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Liver Donation Surgery Risks -- Infections

Clip Number: 22 of 37
Presentation: Living Donor Liver Surgery
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Reviewed By: Arthur Schoenstadt, MD
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Less than 5 of every 100 liver donors develop an infection at the incision site, which makes it difficult for the skin to heal. About 1 in 100 develops a more serious infection in the abdomen. Both of these infections are usually treated with antibiotics.
Since discomfort at the incision site and a decreased ability to cough and move around happens after any major abdominal operation, such as liver donation, there is a chance you may develop pneumonia. Pneumonia is an infection in your lungs. The risk of developing pneumonia is higher for those who smoke. Your healthcare provider will probably have you do breathing exercises to help prevent pneumonia, but if you do become infected you may need treatment with antibiotics.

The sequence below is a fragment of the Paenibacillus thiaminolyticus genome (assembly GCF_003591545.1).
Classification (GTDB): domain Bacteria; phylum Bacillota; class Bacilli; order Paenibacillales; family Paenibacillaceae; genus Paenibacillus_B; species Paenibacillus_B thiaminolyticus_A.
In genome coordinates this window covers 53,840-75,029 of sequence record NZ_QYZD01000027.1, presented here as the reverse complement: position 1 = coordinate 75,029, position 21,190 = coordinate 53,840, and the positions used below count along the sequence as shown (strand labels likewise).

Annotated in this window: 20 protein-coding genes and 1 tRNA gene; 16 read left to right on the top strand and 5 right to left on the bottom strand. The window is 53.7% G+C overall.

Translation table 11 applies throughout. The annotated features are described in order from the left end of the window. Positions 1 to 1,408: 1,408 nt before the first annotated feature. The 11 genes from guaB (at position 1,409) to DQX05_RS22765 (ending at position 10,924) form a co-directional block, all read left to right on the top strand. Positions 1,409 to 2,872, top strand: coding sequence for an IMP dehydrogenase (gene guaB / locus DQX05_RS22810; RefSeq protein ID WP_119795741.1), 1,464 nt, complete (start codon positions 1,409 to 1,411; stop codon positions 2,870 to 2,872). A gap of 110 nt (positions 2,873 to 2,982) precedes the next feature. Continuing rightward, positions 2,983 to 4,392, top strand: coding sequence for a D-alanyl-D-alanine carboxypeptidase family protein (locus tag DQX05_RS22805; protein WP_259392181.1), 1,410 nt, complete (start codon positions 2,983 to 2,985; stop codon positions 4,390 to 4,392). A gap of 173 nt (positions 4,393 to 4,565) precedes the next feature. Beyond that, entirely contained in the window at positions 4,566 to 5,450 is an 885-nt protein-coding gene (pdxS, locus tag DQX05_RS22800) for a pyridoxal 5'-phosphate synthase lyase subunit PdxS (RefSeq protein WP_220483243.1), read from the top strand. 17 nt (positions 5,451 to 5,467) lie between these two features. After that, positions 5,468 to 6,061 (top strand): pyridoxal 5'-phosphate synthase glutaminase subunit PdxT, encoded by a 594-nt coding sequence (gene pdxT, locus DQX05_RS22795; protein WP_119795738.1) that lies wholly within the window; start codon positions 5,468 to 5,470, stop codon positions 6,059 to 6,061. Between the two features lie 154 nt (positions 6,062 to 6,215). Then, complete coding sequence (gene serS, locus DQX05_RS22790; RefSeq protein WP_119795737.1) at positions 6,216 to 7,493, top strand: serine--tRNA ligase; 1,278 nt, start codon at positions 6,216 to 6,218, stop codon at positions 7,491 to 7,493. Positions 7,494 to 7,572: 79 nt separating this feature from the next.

Because you will have different tubes and lines in place during and after your surgery, there is also a risk of having other infections while you are in the hospital. This includes things like:
* Urinary tract infections
* Sinus infections
* And infections where your IV lines are placed
The members of your healthcare team will do their best to prevent these types of infections. If an infection does develop, your healthcare provider will talk to you about the best way to treat it.

Living Donor Liver Surgery


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